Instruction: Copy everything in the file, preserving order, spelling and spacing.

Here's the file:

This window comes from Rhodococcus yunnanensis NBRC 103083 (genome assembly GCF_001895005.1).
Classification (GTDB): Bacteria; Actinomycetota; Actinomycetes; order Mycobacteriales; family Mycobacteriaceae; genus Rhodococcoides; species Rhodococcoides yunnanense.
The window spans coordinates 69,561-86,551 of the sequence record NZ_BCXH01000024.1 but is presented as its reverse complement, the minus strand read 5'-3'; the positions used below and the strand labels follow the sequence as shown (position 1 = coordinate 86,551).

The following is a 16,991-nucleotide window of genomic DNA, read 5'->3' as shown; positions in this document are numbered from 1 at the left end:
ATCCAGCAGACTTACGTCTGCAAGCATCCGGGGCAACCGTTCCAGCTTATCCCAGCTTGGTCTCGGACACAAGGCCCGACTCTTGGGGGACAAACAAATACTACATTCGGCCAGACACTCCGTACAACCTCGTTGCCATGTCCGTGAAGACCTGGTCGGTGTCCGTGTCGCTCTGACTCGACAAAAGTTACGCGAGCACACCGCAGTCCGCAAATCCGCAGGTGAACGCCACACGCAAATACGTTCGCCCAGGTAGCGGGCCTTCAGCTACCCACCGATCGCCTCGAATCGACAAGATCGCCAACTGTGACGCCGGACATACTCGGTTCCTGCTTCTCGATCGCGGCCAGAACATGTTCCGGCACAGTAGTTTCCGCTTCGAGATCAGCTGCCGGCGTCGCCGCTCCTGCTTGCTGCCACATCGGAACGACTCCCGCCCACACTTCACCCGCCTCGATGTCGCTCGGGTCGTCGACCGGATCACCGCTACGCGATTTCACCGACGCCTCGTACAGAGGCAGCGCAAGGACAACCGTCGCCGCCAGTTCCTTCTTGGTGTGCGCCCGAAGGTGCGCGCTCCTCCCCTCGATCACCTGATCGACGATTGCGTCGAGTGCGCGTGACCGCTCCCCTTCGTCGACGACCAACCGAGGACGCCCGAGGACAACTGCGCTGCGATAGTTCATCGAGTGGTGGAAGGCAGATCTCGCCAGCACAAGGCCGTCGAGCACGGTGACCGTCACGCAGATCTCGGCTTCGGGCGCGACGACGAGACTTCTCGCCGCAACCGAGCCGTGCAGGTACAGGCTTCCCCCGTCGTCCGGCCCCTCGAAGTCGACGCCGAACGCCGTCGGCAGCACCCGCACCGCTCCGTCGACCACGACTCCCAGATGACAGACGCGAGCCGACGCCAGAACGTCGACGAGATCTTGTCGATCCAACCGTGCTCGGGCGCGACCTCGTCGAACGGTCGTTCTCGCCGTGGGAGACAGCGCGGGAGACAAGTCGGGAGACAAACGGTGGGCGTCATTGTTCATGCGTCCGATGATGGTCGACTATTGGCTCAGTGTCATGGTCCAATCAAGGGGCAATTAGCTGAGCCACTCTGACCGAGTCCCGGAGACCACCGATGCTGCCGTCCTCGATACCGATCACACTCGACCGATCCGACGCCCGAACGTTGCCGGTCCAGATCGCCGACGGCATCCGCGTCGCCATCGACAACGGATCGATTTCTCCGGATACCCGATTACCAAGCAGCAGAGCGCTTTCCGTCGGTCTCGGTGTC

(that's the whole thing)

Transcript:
This window comes from Rhodococcus yunnanensis NBRC 103083 (genome assembly GCF_001895005.1).
Classification (GTDB): Bacteria; Actinomycetota; Actinomycetes; order Mycobacteriales; family Mycobacteriaceae; genus Rhodococcoides; species Rhodococcoides yunnanense.
The window spans coordinates 69,561-86,551 of the sequence record NZ_BCXH01000024.1 but is presented as its reverse complement, the minus strand read 5'-3'; the positions used below and the strand labels follow the sequence as shown (position 1 = coordinate 86,551).

The following is a 16,991-nucleotide window of genomic DNA, read 5'->3' as shown; positions in this document are numbered from 1 at the left end:
ATCCAGCAGACTTACGTCTGCAAGCATCCGGGGCAACCGTTCCAGCTTATCCCAGCTTGGTCTCGGACACAAGGCCCGACTCTTGGGGGACAAACAAATACTACATTCGGCCAGACACTCCGTACAACCTCGTTGCCATGTCCGTGAAGACCTGGTCGGTGTCCGTGTCGCTCTGACTCGACAAAAGTTACGCGAGCACACCGCAGTCCGCAAATCCGCAGGTGAACGCCACACGCAAATACGTTCGCCCAGGTAGCGGGCCTTCAGCTACCCACCGATCGCCTCGAATCGACAAGATCGCCAACTGTGACGCCGGACATACTCGGTTCCTGCTTCTCGATCGCGGCCAGAACATGTTCCGGCACAGTAGTTTCCGCTTCGAGATCAGCTGCCGGCGTCGCCGCTCCTGCTTGCTGCCACATCGGAACGACTCCCGCCCACACTTCACCCGCCTCGATGTCGCTCGGGTCGTCGACCGGATCACCGCTACGCGATTTCACCGACGCCTCGTACAGAGGCAGCGCAAGGACAACCGTCGCCGCCAGTTCCTTCTTGGTGTGCGCCCGAAGGTGCGCGCTCCTCCCCTCGATCACCTGATCGACGATTGCGTCGAGTGCGCGTGACCGCTCCCCTTCGTCGACGACCAACCGAGGACGCCCGAGGACAACTGCGCTGCGATAGTTCATCGAGTGGTGGAAGGCAGATCTCGCCAGCACAAGGCCGTCGAGCACGGTGACCGTCACGCAGATCTCGGCTTCGGGCGCGACGACGAGACTTCTCGCCGCAACCGAGCCGTGCAGGTACAGGCTTCCCCCGTCGTCCGGCCCCTCGAAGTCGACGCCGAACGCCGTCGGCAGCACCCGCACCGCTCCGTCGACCACGACTCCCAGATGACAGACGCGAGCCGACGCCAGAACGTCGACGAGATCTTGTCGATCCAACCGTGCTCGGGCGCGACCTCGTCGAACGGTCGTTCTCGCCGTGGGAGACAGCGCGGGAGACAAGTCGGGAGACAAACGGTGGGCGTCATTGTTCATGCGTCCGATGATGGTCGACTATTGGCTCAGTGTCATGGTCCAATCAAGGGGCAATTAGCTGAGCCACTCTGACCGAGTCCCGGAGACCACCGATGCTGCCGTCCTCGATACCGATCACACTCGACCGATCCGACGCCCGAACGTTGCCGGTCCAGATCGCCGACGGCATCCGCGTCGCCATCGACAACGGATCGATTTCTCCGGATACCCGATTACCAAGCAGCAGAGCGCTTTCCGTCGGTCTCGGTGTC